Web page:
On Friday night, the London Symphony Orchestra played a concert in David Geffen Hall, conducted by Gianandrea Noseda. He is the principal guest conductor of this orchestra—one of two. The other is Daniel Harding. Starting next season, Noseda will be the music director of the National Symphony Orchestra in Washington, D.C. Sir Simon Rattle, currently the head of the Berlin Philharmonic, will become the head of the LSO.
Are all these musical chairs clear?
On Friday night, Noseda and the LSO began with Wagner, the Prelude to Die Meistersinger, that great, C-major hymn. There are several ways to play this piece. In initial stages, Noseda was slow, grand, and relaxed. The music had little struggle, tension, or muscle in it. It was almost singer-like. It breathed beautifully.
Noseda was brisk and strong at the end. I happen to like the final stages grander, plumper, slower. Again, there are several ways to skin this cat.
But back to the beginning of the piece—the very beginning: something weird happened. There was a failure, a misfire, on the very first note. I’m sorry that your correspondent (i.e., me) could not identify it.
The program continued with a piano concerto, that in G major by Ravel. The soloist was Yuja Wang, the young Chinese pianist. I have reviewed her in this concerto over and over, and I will spare you a detailed accounting now. In fact, I most recently wrote about Wang in the Ravel from the Salzburg Festival, a couple of months ago: here.
Suffice it to say that this is one of her best pieces. And Ravel is one of her best composers. She has the nimbleness, the clarity, and the finesse required. You know, I often criticize her for playing other composers too much like Ravel! The Liszt Sonata, for example, should not necessarily be Ravelian (although I have appreciated her in this work).
On Friday night, she was superb in the first movement. She was nimble, of course, and shivery—shivery in her runs (Ravel’s runs). She was also fast—very fast. The movement is marked Allegramente (an unusual marking), but she was more like Presto. Still, she was superb. With her loose arms and hands, she can play anything. There is no nerve or sinew to block her. She is wet spaghetti.
In the second movement, Adagio assai, she was not at her best. The movement was out of shape. It did not have its desired arc. Also, Wang was mousy, with her right hand. She did not sing out.
I happen to like attacca, or nearly attacca, after the second movement. I think the third should be launched almost immediately. Wang and Noseda disagreed. In any case, Wang hammered the movement elegantly, as one should. This movement is a toccata, essentially. And Wang simply lets it happen, as she did on this occasion.
She sat down for an encore, and this, too, was a toccata, basically. It was the final movement of Prokofiev’s Sonata No. 7, Precipitato. Funnily enough, it had been played in Carnegie Hall two nights before. Denis Matsuev, the Russian pianist, played the entire sonata. Wang played it well enough—she certainly had the notes—but the music never really caught fire, in my view. It did not give the thrill it can.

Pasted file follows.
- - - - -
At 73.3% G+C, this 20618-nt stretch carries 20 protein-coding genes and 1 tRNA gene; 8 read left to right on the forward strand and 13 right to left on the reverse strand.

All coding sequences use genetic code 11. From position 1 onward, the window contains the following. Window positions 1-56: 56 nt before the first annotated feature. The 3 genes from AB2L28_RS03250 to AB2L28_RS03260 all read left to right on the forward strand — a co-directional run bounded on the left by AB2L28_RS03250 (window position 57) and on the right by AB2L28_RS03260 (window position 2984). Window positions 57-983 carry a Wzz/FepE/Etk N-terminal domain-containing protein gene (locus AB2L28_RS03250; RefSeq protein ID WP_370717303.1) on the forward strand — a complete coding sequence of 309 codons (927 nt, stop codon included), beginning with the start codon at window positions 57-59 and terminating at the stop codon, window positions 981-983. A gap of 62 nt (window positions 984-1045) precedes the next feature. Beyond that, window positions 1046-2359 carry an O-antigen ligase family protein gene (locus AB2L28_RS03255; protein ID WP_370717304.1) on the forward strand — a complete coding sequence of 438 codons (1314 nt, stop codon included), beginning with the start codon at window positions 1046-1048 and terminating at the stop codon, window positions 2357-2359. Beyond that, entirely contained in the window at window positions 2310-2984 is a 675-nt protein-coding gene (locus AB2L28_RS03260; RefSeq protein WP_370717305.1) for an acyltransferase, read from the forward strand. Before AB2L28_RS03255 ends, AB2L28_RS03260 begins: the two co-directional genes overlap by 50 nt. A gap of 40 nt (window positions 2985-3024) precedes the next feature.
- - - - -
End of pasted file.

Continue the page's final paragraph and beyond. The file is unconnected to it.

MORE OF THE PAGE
Regardless, she sat down for another encore. This one was Mozart’s Rondo alla turca in the famous Arcadi Volodos arrangement. And in the famous Fazil Say arrangement. What Wang does is combine the two. She did not play the music with her usual panache, I’m sorry to say, appearing to be somewhat hurried and distracted.
In any event, she sat down for a third encore. I’m not sure I had ever heard three encores after a concerto. And two, almost never. Wang played Schubert’s song “Gretchen am Spinnrade,” in the Liszt transcription. You recall that I said that, in Ravel’s second movement, Wang failed to sing out? Well, she really failed to sing out in “Gretchen.” And it is, after all, a song.
After intermission, Noseda conducted the LSO in a great symphony, the Fifth of Shostakovich. He and the orchestra did well by it. Personally, I could have used more intensity and fear in the opening movement. But Noseda conducted it with reason and understanding. The third movement, the Largo, is one of the great slow movements in the entire symphonic literature. Noseda caught the sweep, or arc, of it nicely.
I’m going to sound like a broken record: I like attacca, or nearly attacca, into the fourth movement. Noseda took his time. At any rate, the movement began tight and martial, just as it should.
I have not said very much about this performance—uncharacteristically little. I found that I just listened to the symphony, without doing much criticizing, mentally. That is a form of praise. Indeed, high praise.
Let me end with a footnote. Years ago, in an interview, André Previn said that he always used a score to conduct, no matter how well he knew the piece. Doing without a score, in his view, was always “a conceit.” Yet there are other conductors, of course, who often do without a score. (The late Lorin Maazel was one.)
Gianandrea Noseda used a score for all three of the pieces on Friday night. He did a lot of looking at those scores, too. Now, I would bet that he knows every note of these pieces by heart, and has since he was a teenager. This is an interesting subject, to be taken up, perhaps, at another time.